It's firstly important to clearly define Tea as anything belonging to the Camellia Sinensis family. If you take that plant and process it as a white, green, oolong, puerh, black tea then they all have caffeine. Things in the botanical world such as chamomile flowers, hibiscus, juniper berries etc are NOT a tea and as such do not contain caffeine.
The caffeine in tea acts differently to the caffeine in coffee. Tea has a powerful combination of caffeine and theanine which act together slow-down the absorption of caffeine. As a result, the onset of that 'caffeine kick' is much more gradual than coffee however the effects can last up to 10 hours. The L Theanine alongside the coffee is the reason drinking tea won’t result in the quick buzz and drop down feeling.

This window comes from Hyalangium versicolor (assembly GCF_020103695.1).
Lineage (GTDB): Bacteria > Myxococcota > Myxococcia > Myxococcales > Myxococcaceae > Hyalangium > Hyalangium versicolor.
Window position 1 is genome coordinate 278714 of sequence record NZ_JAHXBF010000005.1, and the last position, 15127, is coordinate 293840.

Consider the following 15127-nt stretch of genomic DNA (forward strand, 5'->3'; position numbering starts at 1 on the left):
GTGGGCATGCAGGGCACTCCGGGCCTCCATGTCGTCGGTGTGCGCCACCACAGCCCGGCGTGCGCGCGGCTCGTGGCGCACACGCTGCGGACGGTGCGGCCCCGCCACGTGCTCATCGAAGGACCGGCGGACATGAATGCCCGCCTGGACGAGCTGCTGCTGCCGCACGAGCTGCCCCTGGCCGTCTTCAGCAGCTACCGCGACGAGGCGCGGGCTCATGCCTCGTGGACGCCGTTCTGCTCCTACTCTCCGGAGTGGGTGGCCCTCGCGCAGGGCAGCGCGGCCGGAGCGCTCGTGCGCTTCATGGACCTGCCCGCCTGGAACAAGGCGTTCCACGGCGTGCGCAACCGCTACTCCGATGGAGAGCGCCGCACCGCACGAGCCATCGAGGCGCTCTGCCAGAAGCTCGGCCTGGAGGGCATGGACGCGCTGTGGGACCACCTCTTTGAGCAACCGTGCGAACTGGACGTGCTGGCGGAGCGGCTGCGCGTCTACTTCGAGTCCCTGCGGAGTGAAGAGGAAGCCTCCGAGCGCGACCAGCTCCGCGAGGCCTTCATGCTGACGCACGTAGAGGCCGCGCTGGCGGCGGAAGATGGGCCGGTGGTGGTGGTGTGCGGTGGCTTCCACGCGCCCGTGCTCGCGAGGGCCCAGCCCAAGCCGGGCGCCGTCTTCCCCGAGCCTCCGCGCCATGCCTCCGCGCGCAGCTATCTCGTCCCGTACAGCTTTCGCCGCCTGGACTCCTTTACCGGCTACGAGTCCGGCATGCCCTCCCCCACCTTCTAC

Sources: Food standards Australia New Zealand; Australian Institute of Sport Caffeine Fact Sheet
If you want to reduce the amount of caffeine you get from your tea here are 3 easy things you could do:
- Switch from tea to tisane. Tisanes are herbal infusions like rooibos or mint and contain no caffeine.
- Try a half minute initial steep and then pour the water out and re-steep (most caffeine is extracted in the first half minute)
- Use cooler water (using teas that steep at lower temperatures like white, oolong and greens are good choices)
Happy Tea Drinking!